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Our Story

I was always fascinated by the idea of connecting with a wild animal and I was always obsessed with horses. I started riding when I was four years old. When adults asked me what I wanted to be when I grew up, I said “animal behaviorist”. Somehow, I got a little lost along the way and ended up as a business consultant and software developer, but life always has a way of snapping you back to who you are at your core. Horses have always been a part of my life and I’ve had my first horse Angel for about 14 years now. I went in search of an appropriate companion for my horse about a year and a half ago. I needed a horse that would be comfortable in my minimalist, natural horse care environment (i.e., a run-in shed and a paddock – no bells and whistles here!) I saw an Instagram post with the hashtag #blmmustang and vaguely remembered that the government has a bottomless supply of horses that need homes and down the rabbit hole I went. Then life threw about 30 wrenches in my plans and put me in a place where it would have been crazy for me to considering buying a horse. Luckily, I’m crazy. So in spite of massive amounts of uncertainty, I bought my first mustang, Soji, a 10-year-old buckskin pinto from the South Steens management are of Oregon. Sasha had a lot of trouble adjusting and did not retain any of her training. I was constantly making progress and starting over. This led me to two thoughts. One, I need to set up my facility in a way that she can remain wild while still being healthy and safe. And two, I needed another data point. They can’t all be this hard, right? So I entered the Massachusetts mustang challenge - mostly because it was the only way to get a mustang transported across the country for free. It was a random draw and luckily I drew the exact data point I needed. A very wild horse named Tora Ziyal who is incredibly smart and trusting, who I had halter trained within twenty-four hours. Content that I had experienced the full spectrum of the hardest to the easiest possible mustang, I now felt confident in my love for the full range of mustangs I could end up with. So my husband and I set off selling everything we own to jump right off the deep end and buy 150 acres to build a mustang sanctuary. Through the journey of loss and trauma that led up to adopting my first mustang, I’ve learned so much about myself and what I am capable of surviving. Most of all, I’ve learned about the healing power of nature and wild horses, and the beautiful things that occur when you release your grasp on what should have been and you let life take you where you need to be.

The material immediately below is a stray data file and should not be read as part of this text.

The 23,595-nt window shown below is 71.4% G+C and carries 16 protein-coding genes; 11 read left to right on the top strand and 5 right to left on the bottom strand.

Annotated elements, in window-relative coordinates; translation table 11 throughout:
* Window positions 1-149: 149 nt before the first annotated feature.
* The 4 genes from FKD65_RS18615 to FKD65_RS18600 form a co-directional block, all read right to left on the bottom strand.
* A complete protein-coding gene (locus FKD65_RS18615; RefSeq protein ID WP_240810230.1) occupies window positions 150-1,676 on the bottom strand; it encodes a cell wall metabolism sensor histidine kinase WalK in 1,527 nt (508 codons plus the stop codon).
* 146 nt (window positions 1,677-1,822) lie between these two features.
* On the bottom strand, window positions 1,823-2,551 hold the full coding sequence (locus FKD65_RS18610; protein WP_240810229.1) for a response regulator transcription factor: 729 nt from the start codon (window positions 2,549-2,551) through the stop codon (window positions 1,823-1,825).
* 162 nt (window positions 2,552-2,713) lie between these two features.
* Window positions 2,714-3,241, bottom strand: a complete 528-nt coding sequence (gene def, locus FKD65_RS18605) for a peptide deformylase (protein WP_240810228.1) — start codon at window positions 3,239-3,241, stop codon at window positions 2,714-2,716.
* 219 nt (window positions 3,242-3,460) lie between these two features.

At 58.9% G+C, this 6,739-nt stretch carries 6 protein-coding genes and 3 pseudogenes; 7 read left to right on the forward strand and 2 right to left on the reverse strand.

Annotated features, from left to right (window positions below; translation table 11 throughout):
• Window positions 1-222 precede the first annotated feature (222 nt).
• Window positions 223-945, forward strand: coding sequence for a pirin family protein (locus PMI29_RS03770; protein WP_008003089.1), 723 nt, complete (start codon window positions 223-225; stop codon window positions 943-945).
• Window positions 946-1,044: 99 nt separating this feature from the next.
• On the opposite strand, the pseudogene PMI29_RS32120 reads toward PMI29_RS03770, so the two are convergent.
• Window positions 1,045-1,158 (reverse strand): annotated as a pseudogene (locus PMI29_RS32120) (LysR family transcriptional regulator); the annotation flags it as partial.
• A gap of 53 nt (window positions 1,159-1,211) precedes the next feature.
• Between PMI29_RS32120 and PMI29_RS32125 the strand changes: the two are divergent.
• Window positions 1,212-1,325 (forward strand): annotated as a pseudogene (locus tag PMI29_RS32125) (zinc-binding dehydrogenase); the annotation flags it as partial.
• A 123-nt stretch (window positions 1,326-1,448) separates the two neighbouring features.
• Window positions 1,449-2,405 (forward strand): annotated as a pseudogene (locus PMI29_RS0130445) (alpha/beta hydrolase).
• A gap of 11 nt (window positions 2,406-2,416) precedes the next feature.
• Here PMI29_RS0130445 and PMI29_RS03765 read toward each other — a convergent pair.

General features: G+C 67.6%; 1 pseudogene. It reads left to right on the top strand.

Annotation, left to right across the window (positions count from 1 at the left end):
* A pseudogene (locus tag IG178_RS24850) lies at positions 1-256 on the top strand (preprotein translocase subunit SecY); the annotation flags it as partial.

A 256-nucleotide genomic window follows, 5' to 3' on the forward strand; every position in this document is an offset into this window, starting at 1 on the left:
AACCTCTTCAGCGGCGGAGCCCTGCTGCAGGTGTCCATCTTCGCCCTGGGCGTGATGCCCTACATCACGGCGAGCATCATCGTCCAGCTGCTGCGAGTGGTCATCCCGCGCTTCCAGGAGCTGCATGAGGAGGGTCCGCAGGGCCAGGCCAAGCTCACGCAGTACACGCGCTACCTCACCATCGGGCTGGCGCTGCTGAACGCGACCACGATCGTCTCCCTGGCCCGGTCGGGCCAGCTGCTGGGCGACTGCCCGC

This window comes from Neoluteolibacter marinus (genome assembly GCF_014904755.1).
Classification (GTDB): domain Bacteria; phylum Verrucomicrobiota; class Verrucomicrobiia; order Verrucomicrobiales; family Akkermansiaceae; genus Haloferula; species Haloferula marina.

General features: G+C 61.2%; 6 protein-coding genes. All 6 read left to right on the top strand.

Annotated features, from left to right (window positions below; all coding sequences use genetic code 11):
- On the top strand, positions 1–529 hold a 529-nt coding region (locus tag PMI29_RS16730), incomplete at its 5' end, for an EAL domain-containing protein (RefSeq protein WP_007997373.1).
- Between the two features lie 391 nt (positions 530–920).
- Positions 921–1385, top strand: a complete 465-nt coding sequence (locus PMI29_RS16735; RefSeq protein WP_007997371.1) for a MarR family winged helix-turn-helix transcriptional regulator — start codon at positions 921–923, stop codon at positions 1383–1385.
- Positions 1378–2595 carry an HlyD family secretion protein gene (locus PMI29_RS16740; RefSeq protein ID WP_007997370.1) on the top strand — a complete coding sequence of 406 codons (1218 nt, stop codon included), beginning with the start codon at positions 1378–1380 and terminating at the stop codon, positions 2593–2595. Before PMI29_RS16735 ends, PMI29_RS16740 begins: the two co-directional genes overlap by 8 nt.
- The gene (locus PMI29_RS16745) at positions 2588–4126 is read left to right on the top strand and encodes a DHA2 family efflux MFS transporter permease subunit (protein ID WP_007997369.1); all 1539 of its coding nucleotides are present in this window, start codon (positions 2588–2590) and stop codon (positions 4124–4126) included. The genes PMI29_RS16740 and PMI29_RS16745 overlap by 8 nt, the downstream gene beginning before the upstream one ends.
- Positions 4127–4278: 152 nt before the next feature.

Most of my training is positive reinforcement, opt in and mostly at liberty. This means me and a horse, standing in an open field, no ropes or restraints, asking the horse to come play with me if they choose to. They usually do. It’s a radical technique I learned from Madison Shambaugh, a legend in the world of mustang training. It’s built on the idea of honoring the horse’s feelings and making sure they feel seen and heard. A horse will try just about anything if you give it the vocabulary to say “no thanks” and walk away at any time, so amazing things can be accomplished with zero force. It’s an especially safe and easy way to get into training wild horses, even with minimal horse experience. One of my goals at Wild Ride will be to coach others in this technique. I never thought I was capable of training a wild horse, but now I know that with the proper guidance, anyone can experience this magical transformation.

As of now, there are no mustang adoption facilities anywhere near New England. The nearest facility is a 17 hour drive each way. You have to pay thousands of dollars to ship a $25 horse across the country and we’re going to change that. We’re going to make mustangs accessible to New Englanders and make sure people are equipped to meet their specific needs. We plan on offering wild horse training and facility rentals because most horse farms aren’t equipped with the six-foot-tall heavy duty pens that mustangs require, along with other specialty facilities like a connected round pen, chutes for working with the horses for veterinary care and more.

In addition to providing a home and sanctuary for horses like Soji, and training/support for adoptable horses, we will be creating an outdoor recreation facility so humans can have a chance to embrace their wild side. We plan to offer trails for hiking, mountain biking, dirt bikes, horseback riding as well as zip lines and tree courses. We will be building a skills park for bikes, dirt bikes and horses that will include a variety of trail obstacles to practice on. We’d also like to offer a pump track for bicycles and off-roading courses for overland vehicles. If it’s a fun activity to do in nature, we’re all about it! Our yoga dome is a 32’ completely transparent heated geodesic dome located in the heart of our forest for events and classes in yoga, mindfulness and more.


Meet the Team

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